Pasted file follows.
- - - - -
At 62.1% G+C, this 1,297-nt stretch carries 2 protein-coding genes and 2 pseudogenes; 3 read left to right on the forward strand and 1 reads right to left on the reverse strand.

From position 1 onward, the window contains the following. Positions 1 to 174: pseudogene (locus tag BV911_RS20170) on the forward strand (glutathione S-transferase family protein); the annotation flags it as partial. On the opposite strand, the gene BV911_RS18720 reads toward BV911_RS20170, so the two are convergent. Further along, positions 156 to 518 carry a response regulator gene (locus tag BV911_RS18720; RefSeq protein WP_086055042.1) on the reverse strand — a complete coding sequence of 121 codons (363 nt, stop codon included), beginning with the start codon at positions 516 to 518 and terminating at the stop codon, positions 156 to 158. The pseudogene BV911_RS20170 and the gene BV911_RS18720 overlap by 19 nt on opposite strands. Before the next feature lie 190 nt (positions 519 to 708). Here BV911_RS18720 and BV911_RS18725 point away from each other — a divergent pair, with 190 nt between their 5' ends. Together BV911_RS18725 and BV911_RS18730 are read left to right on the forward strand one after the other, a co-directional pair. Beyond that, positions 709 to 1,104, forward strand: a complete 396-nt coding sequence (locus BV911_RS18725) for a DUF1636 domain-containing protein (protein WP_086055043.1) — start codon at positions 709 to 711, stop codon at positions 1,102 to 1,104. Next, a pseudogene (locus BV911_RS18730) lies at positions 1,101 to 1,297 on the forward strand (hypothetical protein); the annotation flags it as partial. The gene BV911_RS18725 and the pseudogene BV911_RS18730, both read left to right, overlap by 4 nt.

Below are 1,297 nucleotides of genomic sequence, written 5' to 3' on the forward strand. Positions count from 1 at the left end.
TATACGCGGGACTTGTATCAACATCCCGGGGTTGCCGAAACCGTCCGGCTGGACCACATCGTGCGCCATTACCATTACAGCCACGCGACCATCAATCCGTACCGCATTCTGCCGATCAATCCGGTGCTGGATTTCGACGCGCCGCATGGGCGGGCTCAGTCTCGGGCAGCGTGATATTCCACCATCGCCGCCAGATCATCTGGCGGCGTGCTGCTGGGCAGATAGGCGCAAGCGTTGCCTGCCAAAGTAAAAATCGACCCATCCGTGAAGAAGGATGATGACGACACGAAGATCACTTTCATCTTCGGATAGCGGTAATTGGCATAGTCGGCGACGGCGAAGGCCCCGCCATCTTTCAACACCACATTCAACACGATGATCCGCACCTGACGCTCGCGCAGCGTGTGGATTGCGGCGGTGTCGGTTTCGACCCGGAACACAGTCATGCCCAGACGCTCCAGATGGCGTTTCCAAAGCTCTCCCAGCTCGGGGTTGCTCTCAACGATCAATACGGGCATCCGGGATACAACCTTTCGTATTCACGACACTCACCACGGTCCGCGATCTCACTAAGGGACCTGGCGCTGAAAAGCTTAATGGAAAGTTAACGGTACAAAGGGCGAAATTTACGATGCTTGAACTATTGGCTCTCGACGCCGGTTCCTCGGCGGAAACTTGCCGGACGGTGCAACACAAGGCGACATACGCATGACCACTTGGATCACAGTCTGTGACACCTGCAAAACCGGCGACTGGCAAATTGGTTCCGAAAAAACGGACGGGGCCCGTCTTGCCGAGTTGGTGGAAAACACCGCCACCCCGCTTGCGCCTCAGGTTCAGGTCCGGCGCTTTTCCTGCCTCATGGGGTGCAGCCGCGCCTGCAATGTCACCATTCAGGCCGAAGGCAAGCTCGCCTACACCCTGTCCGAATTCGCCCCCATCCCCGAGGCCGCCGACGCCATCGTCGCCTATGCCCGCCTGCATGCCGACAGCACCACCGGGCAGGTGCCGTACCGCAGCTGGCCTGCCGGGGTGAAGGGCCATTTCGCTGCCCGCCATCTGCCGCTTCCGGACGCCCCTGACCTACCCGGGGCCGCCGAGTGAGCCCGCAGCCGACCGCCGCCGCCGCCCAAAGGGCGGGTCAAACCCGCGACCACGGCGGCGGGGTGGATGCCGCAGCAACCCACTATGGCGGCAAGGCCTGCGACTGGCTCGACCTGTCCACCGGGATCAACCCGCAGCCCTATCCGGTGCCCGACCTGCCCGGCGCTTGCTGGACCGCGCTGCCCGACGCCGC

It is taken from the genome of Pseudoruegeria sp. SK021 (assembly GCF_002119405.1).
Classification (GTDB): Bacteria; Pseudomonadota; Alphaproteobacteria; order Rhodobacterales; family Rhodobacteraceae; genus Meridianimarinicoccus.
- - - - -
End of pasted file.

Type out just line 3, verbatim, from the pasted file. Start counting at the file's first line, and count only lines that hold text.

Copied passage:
Below are 1,297 nucleotides of genomic sequence, written 5' to 3' on the forward strand. Positions count from 1 at the left end.